Michelle is my absolute dream agent. Not because she listens to funky music (although that is a bonus). Not because the text in her emails is pink (but dude! Pink emails? Love that). Not because in one of our recent convo's I yelled, "Shut. Up!" and she laughed and told me to keep telling her that. (I'm actually a bit embarrassed that I told my agent to shut up, but you know. Seinfeld moment.)

No. None of those things are available on the web. Michelle is my dream agent because she LOVES MY BOOK.

And I didn't know that until 4 months into our relationship.

So I think it's a bit dangerous and damaging (to your psyche) to label agents as "dream" simply because they're out there on the Interwebz and you can see them more prominently. You don't know them. You don't know what their client list is like. You don't know what the editors they've lunched with recently have said. There is absolutely no way for you to know if you'll be a good team until you've had a lot of correspondence with them.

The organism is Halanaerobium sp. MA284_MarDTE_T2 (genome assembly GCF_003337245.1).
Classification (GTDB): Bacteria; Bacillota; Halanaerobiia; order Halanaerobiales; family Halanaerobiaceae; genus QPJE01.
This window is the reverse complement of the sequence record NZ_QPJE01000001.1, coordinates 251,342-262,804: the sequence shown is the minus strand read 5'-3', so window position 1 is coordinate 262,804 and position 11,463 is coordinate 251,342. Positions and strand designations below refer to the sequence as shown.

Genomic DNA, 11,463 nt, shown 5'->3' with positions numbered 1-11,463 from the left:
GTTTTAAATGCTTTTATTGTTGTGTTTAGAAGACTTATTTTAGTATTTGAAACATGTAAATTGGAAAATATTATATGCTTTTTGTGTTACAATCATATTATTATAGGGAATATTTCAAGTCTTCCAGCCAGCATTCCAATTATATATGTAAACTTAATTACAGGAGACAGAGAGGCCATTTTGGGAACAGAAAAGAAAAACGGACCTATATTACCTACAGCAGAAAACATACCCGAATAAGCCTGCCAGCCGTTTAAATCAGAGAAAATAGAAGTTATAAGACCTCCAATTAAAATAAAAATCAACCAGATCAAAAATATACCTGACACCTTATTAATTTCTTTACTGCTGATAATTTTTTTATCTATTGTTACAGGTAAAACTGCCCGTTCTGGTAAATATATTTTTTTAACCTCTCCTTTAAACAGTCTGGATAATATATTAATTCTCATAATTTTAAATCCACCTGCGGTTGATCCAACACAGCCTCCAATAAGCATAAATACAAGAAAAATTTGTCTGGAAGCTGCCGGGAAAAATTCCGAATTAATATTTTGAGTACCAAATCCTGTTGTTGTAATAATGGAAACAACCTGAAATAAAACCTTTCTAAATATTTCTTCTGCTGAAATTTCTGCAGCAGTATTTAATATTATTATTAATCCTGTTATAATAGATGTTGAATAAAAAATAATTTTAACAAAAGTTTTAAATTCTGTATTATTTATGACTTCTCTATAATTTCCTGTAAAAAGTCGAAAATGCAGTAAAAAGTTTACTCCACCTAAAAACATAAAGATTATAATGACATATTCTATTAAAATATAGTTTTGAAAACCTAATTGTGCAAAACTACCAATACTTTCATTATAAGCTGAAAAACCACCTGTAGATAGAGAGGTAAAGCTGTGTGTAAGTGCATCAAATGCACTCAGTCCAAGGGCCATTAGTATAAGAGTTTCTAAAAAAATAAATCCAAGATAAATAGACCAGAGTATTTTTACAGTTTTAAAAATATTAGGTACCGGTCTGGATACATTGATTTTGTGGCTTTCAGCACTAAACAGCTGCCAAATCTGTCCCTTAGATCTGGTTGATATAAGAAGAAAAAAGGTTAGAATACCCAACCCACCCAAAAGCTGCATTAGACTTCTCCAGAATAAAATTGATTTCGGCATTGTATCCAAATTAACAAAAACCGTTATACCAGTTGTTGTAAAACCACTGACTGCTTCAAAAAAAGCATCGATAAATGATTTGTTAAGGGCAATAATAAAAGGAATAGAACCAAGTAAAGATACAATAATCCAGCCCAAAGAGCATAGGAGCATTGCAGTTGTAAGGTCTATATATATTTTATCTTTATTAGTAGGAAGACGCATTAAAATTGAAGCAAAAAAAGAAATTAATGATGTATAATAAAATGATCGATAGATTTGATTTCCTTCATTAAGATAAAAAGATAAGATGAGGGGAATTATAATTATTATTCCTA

So I think we should drop the term "dream agent."

I do think you should research your brains out and try to find people you think would be a good match for you. But I don't think we should attach a label to people we don't--can't--really know.

What do you think about this? I'm sure you (used to) have a "dream agent." Do you think this is a healthy label to put on someone? Does it hurt more when they reject you? I'm interested to know your thoughts.

Wednesday, March 10, 2010

Great Is Great

Okay, you knew it was coming. Well, maybe some of you didn't, but whatever. Let it be known that I'm a huge fan of American Idol. Many of my posts come from inspiration I get whilst watching that show.

So here's my first blog post that came from AI this year. So I was watching last week, and Randy said something along the lines of "Great is great, you just need to sing it greatly."

And dude!

That's writing right there.

Great is great. You just need to write it greatly.

I'm so going with that for my motto.

Stop the violins.
Write it greatly.

What's your motto? Do you have anything to add to mine? Something good happen to you? Someone you know? Lay it on me. I'm feeling the positivity today.